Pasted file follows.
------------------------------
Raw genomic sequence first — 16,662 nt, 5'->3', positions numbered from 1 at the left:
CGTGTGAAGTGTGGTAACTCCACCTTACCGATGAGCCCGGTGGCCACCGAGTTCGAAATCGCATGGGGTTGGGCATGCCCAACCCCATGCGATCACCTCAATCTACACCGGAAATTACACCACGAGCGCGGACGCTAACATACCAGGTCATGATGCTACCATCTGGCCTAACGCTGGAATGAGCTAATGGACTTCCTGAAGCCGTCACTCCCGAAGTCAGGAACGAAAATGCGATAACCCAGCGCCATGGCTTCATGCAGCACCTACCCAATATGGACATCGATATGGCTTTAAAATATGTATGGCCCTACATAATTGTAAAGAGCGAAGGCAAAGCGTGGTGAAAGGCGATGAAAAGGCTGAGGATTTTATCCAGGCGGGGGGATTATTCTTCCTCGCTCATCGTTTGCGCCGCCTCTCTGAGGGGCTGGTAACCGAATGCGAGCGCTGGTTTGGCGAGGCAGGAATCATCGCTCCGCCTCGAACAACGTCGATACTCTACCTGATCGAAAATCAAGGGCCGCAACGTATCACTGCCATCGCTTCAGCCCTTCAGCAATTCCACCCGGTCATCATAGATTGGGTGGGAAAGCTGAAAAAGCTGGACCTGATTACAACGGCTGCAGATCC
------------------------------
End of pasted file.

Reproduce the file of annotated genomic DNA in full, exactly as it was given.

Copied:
Raw genomic sequence first — 16,662 nt, 5'->3', positions numbered from 1 at the left:
CGTGTGAAGTGTGGTAACTCCACCTTACCGATGAGCCCGGTGGCCACCGAGTTCGAAATCGCATGGGGTTGGGCATGCCCAACCCCATGCGATCACCTCAATCTACACCGGAAATTACACCACGAGCGCGGACGCTAACATACCAGGTCATGATGCTACCATCTGGCCTAACGCTGGAATGAGCTAATGGACTTCCTGAAGCCGTCACTCCCGAAGTCAGGAACGAAAATGCGATAACCCAGCGCCATGGCTTCATGCAGCACCTACCCAATATGGACATCGATATGGCTTTAAAATATGTATGGCCCTACATAATTGTAAAGAGCGAAGGCAAAGCGTGGTGAAAGGCGATGAAAAGGCTGAGGATTTTATCCAGGCGGGGGGATTATTCTTCCTCGCTCATCGTTTGCGCCGCCTCTCTGAGGGGCTGGTAACCGAATGCGAGCGCTGGTTTGGCGAGGCAGGAATCATCGCTCCGCCTCGAACAACGTCGATACTCTACCTGATCGAAAATCAAGGGCCGCAACGTATCACTGCCATCGCTTCAGCCCTTCAGCAATTCCACCCGGTCATCATAGATTGGGTGGGAAAGCTGAAAAAGCTGGACCTGATTACAACGGCTGCAGATCC